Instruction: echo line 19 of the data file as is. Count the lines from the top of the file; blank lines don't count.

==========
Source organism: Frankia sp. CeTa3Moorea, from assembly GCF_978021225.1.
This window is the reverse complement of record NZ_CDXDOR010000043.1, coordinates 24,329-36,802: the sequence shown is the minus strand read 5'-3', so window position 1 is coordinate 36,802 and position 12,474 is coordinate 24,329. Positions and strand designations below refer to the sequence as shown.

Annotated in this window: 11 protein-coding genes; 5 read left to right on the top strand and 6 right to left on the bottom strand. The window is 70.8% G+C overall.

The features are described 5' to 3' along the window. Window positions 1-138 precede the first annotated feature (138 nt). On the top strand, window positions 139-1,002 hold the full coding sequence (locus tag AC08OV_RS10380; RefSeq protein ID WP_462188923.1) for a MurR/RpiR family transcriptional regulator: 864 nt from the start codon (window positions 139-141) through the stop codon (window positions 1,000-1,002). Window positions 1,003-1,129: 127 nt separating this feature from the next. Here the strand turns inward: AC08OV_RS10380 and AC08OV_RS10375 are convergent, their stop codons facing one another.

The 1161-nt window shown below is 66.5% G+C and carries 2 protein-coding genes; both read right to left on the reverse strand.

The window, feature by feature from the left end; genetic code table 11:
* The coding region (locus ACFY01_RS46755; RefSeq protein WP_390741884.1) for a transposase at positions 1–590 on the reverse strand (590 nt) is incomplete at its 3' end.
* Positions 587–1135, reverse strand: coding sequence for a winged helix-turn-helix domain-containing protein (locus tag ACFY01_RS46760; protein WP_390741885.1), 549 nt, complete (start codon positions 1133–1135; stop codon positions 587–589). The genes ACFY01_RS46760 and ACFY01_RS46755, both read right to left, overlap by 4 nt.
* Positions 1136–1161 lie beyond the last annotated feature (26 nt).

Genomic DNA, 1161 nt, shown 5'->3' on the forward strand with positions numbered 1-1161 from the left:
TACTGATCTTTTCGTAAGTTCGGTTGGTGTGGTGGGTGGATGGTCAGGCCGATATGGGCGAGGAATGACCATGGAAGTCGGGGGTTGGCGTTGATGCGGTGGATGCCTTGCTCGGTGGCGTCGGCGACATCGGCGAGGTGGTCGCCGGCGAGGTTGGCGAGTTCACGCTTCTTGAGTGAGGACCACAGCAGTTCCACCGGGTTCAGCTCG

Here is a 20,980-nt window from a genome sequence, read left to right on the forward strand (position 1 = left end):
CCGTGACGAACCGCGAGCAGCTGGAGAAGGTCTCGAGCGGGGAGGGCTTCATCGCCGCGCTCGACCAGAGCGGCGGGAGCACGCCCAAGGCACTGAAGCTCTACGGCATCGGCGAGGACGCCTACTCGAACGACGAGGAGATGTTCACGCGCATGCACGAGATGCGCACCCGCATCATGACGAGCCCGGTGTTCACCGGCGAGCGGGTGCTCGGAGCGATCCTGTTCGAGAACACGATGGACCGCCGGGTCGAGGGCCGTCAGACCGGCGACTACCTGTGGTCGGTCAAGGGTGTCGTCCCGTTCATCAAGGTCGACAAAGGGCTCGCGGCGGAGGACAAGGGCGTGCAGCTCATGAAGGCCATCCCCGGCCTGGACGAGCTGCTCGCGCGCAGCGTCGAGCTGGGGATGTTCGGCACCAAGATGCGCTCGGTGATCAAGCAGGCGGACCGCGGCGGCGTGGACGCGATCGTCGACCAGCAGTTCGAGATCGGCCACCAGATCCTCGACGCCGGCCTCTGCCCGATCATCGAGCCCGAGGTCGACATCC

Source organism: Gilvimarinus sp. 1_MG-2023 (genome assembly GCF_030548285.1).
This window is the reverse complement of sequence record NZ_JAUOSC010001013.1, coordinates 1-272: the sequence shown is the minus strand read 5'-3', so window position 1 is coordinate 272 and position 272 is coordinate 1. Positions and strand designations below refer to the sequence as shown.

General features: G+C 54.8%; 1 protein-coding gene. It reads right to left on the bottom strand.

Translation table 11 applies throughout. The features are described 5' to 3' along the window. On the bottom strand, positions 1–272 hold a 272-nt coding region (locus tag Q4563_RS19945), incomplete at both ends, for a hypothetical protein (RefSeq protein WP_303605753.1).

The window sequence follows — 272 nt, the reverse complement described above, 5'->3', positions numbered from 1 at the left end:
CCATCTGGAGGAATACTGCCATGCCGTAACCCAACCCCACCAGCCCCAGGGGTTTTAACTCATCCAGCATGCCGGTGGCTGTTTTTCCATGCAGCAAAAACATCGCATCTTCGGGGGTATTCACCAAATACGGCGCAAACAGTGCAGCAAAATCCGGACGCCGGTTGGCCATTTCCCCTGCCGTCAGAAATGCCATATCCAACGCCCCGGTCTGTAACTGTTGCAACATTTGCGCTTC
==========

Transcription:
CCATCTGGAGGAATACTGCCATGCCGTAACCCAACCCCACCAGCCCCAGGGGTTTTAACTCATCCAGCATGCCGGTGGCTGTTTTTCCATGCAGCAAAAACATCGCATCTTCGGGGGTATTCACCAAATACGGCGCAAACAGTGCAGCAAAATCCGGACGCCGGTTGGCCATTTCCCCTGCCGTCAGAAATGCCATATCCAACGCCCCGGTCTGTAACTGTTGCAACATTTGCGCTTC